NORCROSS - When a code enforcement officer came to the door, much of Minerva Goicochea's household came out to greet them.
As the matriarch talked to Derek Aycart in Spanish, children played on swings in the neatly cut front yard.
But Aycart told the woman the little yard contained several code violations.
The trash was spilling onto the curb in bags, plastic chairs and flooring tiles were stacked in various locations and a home-made carport posed a safety threat.
"I understand. That's a good thing," said Maria Goicochea, who has lived in the house with her mother for 12 years. "We have to have our yard clean."
Police and code enforcement officers walked through the Goicocheas' neighborhood on Ballard Way and through another next to it off Mitchell Road Wednesday as part of a spring sweep for the county's new quality of life unit.
Sending out officers that morning, Sgt. David Spell looked at a map of the neighborhood. But instead of houses, the map was marked with skulls, cars and other symbols of the crime detected in the area within the past year.
The intention of the operation, Spell explained, is to show the neighbors that the county cares about the small issues such as unmown grass and graffiti to inspire them to improve the community further.
The increased police presence, he said, could also encourage the criminals to move out.
"It's about time," said Joanna Harris, a 20-year-old who has lived in the neighborhood since she was 2. Her house has been tagged by graffiti, she said. "For the most part I feel safe here, but my boyfriend says I should carry my pepper spray."
Gwinnett leaders said Wednesday's "spring sweep" signified that Operation Fixing Broken Windows, a code enforcement blitz that began last year, is being implemented countywide.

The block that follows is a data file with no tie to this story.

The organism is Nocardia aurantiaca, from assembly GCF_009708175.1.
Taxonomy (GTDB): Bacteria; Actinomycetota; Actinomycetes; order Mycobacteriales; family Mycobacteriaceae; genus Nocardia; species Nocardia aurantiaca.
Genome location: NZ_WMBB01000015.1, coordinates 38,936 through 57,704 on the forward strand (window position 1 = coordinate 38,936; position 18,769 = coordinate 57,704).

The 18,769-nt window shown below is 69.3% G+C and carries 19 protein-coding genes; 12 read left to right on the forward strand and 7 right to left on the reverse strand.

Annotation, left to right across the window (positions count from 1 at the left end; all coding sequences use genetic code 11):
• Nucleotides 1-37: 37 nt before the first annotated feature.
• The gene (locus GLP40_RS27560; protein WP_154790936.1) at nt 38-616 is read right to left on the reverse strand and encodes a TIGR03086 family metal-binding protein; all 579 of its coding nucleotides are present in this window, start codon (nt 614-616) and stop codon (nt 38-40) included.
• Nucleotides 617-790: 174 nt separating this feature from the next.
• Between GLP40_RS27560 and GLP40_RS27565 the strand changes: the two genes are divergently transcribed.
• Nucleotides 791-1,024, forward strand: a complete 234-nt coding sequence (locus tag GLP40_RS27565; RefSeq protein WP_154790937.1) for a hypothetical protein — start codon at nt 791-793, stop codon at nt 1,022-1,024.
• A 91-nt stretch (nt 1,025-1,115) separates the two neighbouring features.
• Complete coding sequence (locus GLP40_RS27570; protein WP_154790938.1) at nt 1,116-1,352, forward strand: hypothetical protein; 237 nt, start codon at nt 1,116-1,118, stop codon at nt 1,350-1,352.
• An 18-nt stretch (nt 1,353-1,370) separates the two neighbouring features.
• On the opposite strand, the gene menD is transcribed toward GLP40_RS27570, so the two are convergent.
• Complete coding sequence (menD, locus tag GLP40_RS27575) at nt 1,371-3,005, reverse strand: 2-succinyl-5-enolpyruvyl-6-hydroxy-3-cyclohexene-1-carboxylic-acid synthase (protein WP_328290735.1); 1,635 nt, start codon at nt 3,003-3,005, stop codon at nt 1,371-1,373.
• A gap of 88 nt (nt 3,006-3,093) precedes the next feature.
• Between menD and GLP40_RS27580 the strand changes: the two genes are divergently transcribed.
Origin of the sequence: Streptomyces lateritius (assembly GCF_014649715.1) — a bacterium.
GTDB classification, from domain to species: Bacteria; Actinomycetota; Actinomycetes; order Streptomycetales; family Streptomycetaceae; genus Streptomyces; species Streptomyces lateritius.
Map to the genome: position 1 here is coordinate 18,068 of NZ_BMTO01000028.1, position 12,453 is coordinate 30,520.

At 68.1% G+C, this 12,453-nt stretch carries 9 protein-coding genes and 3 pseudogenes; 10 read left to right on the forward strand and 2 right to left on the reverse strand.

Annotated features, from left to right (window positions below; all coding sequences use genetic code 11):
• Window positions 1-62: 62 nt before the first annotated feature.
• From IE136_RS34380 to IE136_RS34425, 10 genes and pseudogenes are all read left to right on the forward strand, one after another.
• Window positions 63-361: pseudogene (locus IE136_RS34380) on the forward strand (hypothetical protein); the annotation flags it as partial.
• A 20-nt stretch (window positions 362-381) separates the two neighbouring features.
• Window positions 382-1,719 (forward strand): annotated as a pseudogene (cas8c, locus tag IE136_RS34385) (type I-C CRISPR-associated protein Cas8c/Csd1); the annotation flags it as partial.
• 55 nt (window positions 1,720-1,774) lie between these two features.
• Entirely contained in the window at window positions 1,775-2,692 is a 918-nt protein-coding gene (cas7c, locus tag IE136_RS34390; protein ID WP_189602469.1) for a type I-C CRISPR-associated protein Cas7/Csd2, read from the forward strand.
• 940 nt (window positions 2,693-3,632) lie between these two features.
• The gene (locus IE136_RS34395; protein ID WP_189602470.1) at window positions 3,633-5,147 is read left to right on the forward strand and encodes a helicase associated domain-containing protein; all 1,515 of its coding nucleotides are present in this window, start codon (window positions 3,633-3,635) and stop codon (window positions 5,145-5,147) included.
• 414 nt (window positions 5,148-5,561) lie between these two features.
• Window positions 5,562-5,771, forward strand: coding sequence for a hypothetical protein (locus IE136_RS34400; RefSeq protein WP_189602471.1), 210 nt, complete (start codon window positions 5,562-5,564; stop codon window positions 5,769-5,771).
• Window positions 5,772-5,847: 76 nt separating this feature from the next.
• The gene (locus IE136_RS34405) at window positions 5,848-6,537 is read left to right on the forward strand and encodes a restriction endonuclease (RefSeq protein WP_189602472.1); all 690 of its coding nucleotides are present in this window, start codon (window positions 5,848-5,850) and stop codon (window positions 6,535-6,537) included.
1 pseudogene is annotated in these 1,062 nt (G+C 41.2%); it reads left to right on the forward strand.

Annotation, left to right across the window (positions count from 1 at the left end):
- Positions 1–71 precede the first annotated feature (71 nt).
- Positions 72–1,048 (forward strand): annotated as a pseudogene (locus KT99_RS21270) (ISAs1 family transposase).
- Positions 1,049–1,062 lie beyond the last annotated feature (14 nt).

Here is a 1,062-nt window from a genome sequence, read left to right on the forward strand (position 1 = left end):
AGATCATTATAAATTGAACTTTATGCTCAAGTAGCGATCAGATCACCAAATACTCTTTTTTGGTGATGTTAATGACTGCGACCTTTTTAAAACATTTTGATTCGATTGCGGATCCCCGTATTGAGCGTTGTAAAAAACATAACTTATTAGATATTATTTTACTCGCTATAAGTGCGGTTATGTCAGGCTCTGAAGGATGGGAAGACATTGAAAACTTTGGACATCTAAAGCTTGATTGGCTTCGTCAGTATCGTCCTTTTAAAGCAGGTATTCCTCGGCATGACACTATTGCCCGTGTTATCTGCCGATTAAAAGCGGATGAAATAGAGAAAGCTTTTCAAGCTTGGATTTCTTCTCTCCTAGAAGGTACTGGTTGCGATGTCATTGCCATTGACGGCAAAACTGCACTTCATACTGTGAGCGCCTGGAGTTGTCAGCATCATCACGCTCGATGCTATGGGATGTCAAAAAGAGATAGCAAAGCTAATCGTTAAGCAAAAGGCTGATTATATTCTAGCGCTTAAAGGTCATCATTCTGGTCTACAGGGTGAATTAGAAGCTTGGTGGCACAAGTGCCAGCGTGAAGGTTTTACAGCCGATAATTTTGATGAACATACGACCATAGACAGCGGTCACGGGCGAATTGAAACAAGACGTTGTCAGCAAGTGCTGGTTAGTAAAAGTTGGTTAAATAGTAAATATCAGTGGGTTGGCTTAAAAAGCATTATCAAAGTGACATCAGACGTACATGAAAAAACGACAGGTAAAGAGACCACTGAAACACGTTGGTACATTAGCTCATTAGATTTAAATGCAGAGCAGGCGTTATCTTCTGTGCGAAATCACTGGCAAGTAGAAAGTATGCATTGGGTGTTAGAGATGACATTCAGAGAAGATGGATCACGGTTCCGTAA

"The people of Gwinnett County care. They're willing to fight for our community," District 1 Commissioner Lorraine Green said. "We have given people hope. The results have been incredible."
While many of the residents weren't home on Wednesday morning, officers took digital photos and made notes on violations. They left information on the initiative in both English and Spanish. Residents have two weeks to fix the problems or they will face a fine.
"By simply enforcing the laws that are already on the books, we're making good progress in revitalizing older areas of the county," Chairman Charles Bannister said. "This effort helps provide safe, clean, attractive neighborhoods for our residents."
Wednesday's event was also the first deployment of Gwinnett County Police Department's new mobile command center, purchased with a $750,000 homeland security grant.
Maj. Tom Savage, who has worked on bringing the apparatus to the county for three years, said the 41-foot vehicle acted as a command post for this operation, but its main function is as a 911 dispatch center if the one at police headquarters is ever inoperable.
The center is outfitted with five kinds of phone service, plus several radio options, satellite data terminals and television and Internet capabilities. A camera is mounted on the roof that can be zoomed to focus on SWAT or other police operations.
"It has all kinds of video capability for commanders to see what's going on in real time and make good decisions," Savage said.